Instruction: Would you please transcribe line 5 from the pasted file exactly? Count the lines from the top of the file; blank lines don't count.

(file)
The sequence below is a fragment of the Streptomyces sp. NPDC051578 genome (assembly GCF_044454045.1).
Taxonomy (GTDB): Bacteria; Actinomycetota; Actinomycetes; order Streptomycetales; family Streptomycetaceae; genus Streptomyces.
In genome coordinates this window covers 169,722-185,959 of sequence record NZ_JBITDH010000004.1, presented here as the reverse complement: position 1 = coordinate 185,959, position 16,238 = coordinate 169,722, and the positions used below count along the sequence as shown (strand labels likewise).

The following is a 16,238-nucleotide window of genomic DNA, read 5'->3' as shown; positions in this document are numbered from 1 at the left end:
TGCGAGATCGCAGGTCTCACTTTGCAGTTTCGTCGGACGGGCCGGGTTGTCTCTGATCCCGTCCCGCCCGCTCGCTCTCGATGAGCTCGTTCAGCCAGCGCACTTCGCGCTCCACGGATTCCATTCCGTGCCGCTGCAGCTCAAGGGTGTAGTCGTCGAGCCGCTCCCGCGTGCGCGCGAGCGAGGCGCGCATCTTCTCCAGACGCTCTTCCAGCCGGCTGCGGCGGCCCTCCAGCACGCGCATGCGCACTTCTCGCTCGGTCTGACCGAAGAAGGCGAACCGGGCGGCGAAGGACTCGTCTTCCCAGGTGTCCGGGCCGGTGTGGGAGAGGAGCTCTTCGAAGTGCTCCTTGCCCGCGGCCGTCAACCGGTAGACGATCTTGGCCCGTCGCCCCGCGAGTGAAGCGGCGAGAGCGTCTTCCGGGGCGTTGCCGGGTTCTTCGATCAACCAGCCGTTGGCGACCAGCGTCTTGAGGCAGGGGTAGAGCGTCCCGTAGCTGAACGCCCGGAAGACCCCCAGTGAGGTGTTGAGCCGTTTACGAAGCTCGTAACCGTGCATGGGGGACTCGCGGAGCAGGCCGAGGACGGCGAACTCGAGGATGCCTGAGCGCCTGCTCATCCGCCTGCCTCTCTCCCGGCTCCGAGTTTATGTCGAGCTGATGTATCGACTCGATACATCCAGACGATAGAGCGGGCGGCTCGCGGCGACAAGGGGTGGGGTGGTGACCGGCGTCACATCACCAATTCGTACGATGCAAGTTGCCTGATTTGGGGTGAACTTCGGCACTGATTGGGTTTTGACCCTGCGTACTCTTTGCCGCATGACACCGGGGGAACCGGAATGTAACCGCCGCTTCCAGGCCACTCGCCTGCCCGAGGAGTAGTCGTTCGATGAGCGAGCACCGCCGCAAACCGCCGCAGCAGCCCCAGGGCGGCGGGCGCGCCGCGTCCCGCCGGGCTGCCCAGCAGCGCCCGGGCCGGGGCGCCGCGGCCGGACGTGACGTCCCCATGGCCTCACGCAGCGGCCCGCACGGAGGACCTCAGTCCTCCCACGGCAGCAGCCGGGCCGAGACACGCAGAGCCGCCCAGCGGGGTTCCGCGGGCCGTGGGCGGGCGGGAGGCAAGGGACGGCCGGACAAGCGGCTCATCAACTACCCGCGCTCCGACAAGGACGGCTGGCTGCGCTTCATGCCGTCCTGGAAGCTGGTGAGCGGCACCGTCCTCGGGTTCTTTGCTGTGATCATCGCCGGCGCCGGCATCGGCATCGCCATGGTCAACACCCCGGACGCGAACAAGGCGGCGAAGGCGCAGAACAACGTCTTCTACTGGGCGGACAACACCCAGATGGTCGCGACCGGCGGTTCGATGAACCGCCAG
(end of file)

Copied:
TGCGAGATCGCAGGTCTCACTTTGCAGTTTCGTCGGACGGGCCGGGTTGTCTCTGATCCCGTCCCGCCCGCTCGCTCTCGATGAGCTCGTTCAGCCAGCGCACTTCGCGCTCCACGGATTCCATTCCGTGCCGCTGCAGCTCAAGGGTGTAGTCGTCGAGCCGCTCCCGCGTGCGCGCGAGCGAGGCGCGCATCTTCTCCAGACGCTCTTCCAGCCGGCTGCGGCGGCCCTCCAGCACGCGCATGCGCACTTCTCGCTCGGTCTGACCGAAGAAGGCGAACCGGGCGGCGAAGGACTCGTCTTCCCAGGTGTCCGGGCCGGTGTGGGAGAGGAGCTCTTCGAAGTGCTCCTTGCCCGCGGCCGTCAACCGGTAGACGATCTTGGCCCGTCGCCCCGCGAGTGAAGCGGCGAGAGCGTCTTCCGGGGCGTTGCCGGGTTCTTCGATCAACCAGCCGTTGGCGACCAGCGTCTTGAGGCAGGGGTAGAGCGTCCCGTAGCTGAACGCCCGGAAGACCCCCAGTGAGGTGTTGAGCCGTTTACGAAGCTCGTAACCGTGCATGGGGGACTCGCGGAGCAGGCCGAGGACGGCGAACTCGAGGATGCCTGAGCGCCTGCTCATCCGCCTGCCTCTCTCCCGGCTCCGAGTTTATGTCGAGCTGATGTATCGACTCGATACATCCAGACGATAGAGCGGGCGGCTCGCGGCGACAAGGGGTGGGGTGGTGACCGGCGTCACATCACCAATTCGTACGATGCAAGTTGCCTGATTTGGGGTGAACTTCGGCACTGATTGGGTTTTGACCCTGCGTACTCTTTGCCGCATGACACCGGGGGAACCGGAATGTAACCGCCGCTTCCAGGCCACTCGCCTGCCCGAGGAGTAGTCGTTCGATGAGCGAGCACCGCCGCAAACCGCCGCAGCAGCCCCAGGGCGGCGGGCGCGCCGCGTCCCGCCGGGCTGCCCAGCAGCGCCCGGGCCGGGGCGCCGCGGCCGGACGTGACGTCCCCATGGCCTCACGCAGCGGCCCGCACGGAGGACCTCAGTCCTCCCACGGCAGCAGCCGGGCCGAGACACGCAGAGCCGCCCAGCGGGGTTCCGCGGGCCGTGGGCGGGCGGGAGGCAAGGGACGGCCGGACAAGCGGCTCATCAACTACCCGCGCTCCGACAAGGACGGCTGGCTGCGCTTCATGCCGTCCTGGAAGCTGGTGAGCGGCACCGTCCTCGGGTTCTTTGCTGTGATCATCGCCGGCGCCGGCATCGGCATCGCCATGGTCAACACCCCGGACGCGAACAAGGCGGCGAAGGCGCAGAACAACGTCTTCTACTGGGCGGACAACACCCAGATGGTCGCGACCGGCGGTTCGATGAACCGCCAG